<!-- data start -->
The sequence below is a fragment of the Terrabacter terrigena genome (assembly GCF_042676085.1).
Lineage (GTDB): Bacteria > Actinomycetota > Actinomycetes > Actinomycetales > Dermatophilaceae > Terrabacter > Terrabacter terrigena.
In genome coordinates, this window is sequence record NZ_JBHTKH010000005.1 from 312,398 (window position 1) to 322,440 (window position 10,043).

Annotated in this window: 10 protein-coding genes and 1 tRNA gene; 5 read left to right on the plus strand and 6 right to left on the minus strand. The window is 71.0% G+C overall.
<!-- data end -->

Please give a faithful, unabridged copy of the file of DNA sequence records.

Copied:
The sequence below is a fragment of the Terrabacter terrigena genome (assembly GCF_042676085.1).
Lineage (GTDB): Bacteria > Actinomycetota > Actinomycetes > Actinomycetales > Dermatophilaceae > Terrabacter > Terrabacter terrigena.
In genome coordinates, this window is sequence record NZ_JBHTKH010000005.1 from 312,398 (window position 1) to 322,440 (window position 10,043).

Annotated in this window: 10 protein-coding genes and 1 tRNA gene; 5 read left to right on the plus strand and 6 right to left on the minus strand. The window is 71.0% G+C overall.